China's filmmakers need to face up to the country's reality and work out stories and films that are relevant to today and which appeal to audiences both at home and abroad, says an article in People's Daily. Excerpts:
Film industries around the world have difficulty competing with Hollywood. Hollywood films flood into the Chinese cinemas and put heavy pressure on the country's filmmaking business. The film agreement reached between China and the United States earlier this year raised the annual import quota of US films from 20 to 34 and increased the US' revenue share from 13 percent to 25 percent.
The 15th Shanghai International Film Festival has exposed many problems in the country's film industry. Realistic films were few and far between at the festival. While Hollywood keeps incorporating the country's development and its values into its films and exporting them to the rest of the world, China seems stuck in portraying the past and shooting martial arts blockbusters.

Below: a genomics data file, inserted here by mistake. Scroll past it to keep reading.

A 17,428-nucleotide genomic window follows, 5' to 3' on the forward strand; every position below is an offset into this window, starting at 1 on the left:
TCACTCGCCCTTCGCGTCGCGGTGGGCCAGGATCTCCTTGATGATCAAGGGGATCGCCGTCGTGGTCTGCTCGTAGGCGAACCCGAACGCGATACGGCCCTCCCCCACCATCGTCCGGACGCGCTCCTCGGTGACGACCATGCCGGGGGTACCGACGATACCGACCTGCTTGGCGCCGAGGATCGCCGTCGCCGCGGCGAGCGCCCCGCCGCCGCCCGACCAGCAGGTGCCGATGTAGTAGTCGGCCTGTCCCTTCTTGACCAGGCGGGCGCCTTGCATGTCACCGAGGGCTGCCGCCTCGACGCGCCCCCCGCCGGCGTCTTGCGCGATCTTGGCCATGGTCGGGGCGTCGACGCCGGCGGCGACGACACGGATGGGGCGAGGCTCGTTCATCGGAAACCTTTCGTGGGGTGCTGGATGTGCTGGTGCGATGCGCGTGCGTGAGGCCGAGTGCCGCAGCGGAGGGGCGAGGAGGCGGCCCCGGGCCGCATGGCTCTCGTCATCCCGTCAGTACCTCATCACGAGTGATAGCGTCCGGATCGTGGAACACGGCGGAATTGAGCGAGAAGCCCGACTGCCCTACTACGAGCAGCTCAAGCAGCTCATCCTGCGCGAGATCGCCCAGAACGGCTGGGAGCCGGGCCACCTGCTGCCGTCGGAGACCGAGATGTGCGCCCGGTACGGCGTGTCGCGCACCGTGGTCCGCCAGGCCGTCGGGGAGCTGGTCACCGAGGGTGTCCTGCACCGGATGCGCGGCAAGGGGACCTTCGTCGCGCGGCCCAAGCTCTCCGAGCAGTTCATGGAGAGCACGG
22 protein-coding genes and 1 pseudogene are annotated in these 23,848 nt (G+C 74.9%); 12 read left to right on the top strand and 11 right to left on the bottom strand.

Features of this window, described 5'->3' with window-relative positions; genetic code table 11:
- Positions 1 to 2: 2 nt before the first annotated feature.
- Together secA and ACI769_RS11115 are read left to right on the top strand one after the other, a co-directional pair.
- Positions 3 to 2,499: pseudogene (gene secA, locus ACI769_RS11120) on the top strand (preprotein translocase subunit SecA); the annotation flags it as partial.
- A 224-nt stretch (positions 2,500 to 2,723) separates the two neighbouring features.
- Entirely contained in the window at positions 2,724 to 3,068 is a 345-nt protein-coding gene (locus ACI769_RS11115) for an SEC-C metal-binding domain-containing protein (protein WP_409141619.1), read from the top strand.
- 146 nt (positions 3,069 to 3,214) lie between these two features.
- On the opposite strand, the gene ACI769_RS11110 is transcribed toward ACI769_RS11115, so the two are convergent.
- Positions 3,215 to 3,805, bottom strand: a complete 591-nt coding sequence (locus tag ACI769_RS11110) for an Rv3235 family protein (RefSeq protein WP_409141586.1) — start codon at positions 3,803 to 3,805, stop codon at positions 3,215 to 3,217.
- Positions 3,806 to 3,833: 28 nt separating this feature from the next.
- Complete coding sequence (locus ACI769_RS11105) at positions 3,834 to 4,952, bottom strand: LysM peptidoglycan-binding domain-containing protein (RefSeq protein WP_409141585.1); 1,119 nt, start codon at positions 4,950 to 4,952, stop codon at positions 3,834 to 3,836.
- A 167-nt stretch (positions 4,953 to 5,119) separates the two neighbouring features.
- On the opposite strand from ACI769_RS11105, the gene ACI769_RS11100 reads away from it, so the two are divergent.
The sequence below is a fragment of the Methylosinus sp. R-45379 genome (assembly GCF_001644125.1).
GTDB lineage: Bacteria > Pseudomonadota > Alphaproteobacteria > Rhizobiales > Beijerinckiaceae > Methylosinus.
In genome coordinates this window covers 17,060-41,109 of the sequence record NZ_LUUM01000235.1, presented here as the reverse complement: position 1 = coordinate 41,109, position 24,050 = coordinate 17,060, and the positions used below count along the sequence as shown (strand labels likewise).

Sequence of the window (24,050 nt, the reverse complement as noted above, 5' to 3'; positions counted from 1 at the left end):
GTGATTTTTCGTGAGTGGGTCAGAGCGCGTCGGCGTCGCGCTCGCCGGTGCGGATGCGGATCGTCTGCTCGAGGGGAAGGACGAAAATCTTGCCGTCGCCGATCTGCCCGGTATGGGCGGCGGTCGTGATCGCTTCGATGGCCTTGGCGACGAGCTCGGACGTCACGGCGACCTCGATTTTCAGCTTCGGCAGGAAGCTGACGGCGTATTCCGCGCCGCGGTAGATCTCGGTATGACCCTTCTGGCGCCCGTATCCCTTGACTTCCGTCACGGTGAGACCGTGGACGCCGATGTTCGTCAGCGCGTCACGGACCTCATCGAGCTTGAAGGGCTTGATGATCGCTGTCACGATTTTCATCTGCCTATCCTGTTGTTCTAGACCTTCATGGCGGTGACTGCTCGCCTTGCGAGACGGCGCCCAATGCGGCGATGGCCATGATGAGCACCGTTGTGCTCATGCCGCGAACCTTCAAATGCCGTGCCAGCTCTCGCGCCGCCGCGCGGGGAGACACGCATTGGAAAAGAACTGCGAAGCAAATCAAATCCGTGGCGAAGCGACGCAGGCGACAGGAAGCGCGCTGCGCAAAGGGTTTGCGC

No wonder, the world's impression of China still focuses on the "cultural revolution" (1966-76), men's long braids typical of the Qing Dynasty (1644-1911) and foot binding. Those indeed are representative of China's past, but other parts are often neglected, and the true stories of China and its people have long been misread. The varnished and sometimes demonized images simply hold the real China back from the rest of the world.
Films can be a good conveyor of China's stories. Chinese filmmakers need to confront foreign competition, face up to the country's reality and work out stories and films that are relevant to audiences at home and abroad.
(China Daily 06/29/2012 page11)